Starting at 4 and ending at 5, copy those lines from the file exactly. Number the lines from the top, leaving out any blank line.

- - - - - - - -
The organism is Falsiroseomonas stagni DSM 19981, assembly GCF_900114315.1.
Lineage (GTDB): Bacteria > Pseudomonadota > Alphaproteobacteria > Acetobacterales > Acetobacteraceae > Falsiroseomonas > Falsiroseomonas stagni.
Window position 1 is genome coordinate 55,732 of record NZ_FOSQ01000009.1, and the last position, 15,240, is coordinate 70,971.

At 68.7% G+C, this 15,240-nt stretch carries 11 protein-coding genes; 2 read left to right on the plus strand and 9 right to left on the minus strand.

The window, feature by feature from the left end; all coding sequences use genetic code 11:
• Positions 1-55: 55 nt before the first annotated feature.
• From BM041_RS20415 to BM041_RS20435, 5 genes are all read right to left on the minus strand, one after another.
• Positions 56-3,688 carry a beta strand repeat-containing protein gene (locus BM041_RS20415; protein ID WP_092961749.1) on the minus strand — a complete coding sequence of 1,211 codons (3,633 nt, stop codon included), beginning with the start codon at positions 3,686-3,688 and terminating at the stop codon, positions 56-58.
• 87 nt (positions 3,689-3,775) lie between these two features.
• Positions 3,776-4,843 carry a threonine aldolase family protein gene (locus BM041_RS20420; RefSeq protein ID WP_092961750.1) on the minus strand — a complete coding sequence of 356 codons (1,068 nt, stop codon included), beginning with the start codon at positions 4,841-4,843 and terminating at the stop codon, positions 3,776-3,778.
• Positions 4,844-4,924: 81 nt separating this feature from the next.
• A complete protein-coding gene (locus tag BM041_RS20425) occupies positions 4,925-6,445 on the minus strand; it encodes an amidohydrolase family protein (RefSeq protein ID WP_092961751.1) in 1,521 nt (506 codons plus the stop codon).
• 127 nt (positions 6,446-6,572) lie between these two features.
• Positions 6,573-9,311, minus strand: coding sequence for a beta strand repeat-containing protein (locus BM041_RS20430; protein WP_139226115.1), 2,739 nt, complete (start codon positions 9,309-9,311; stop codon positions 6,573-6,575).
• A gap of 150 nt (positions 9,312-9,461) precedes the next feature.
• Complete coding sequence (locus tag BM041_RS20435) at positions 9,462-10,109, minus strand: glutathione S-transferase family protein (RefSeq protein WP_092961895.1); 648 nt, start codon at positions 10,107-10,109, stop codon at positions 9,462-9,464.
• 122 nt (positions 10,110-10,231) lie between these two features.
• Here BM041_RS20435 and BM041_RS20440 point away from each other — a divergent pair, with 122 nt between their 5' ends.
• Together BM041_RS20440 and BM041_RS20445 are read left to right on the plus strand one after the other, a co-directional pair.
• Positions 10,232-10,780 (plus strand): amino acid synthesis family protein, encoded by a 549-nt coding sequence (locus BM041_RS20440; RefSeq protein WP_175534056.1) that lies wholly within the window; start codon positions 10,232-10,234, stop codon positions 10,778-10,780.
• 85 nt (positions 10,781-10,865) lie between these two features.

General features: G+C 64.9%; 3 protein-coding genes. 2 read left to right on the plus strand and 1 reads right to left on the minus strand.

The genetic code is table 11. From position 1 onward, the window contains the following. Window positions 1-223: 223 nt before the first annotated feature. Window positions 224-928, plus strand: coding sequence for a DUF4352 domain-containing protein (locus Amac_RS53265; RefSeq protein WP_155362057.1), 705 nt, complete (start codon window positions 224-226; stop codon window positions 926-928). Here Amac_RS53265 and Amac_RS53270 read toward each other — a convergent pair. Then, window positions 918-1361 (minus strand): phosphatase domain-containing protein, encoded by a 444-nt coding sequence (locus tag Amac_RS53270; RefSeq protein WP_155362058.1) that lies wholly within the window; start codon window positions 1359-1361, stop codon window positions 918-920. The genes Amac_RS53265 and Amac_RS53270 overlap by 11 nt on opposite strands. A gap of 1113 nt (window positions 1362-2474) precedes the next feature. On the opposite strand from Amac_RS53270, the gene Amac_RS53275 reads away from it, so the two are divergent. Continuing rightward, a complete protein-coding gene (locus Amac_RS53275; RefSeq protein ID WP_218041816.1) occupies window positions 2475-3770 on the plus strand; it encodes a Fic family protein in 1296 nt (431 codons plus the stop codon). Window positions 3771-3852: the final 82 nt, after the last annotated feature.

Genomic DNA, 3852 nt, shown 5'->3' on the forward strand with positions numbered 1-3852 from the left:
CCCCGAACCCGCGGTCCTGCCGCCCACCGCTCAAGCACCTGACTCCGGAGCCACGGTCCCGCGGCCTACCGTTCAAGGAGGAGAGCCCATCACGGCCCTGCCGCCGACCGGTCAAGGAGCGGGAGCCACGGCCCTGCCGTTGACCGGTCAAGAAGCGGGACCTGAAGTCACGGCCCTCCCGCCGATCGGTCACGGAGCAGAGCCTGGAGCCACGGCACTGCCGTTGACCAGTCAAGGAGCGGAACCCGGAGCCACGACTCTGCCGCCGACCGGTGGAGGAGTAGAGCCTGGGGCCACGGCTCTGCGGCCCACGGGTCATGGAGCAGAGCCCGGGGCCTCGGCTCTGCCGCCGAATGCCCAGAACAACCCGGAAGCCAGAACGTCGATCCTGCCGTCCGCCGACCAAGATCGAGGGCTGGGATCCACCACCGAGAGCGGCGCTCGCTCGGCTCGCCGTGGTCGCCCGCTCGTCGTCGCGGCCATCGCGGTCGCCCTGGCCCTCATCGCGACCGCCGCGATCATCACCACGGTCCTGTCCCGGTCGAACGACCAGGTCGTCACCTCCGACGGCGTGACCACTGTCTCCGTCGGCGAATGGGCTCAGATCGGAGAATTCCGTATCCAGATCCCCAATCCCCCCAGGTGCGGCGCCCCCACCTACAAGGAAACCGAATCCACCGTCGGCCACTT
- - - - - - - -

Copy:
At 68.7% G+C, this 15,240-nt stretch carries 11 protein-coding genes; 2 read left to right on the plus strand and 9 right to left on the minus strand.

The window, feature by feature from the left end; all coding sequences use genetic code 11: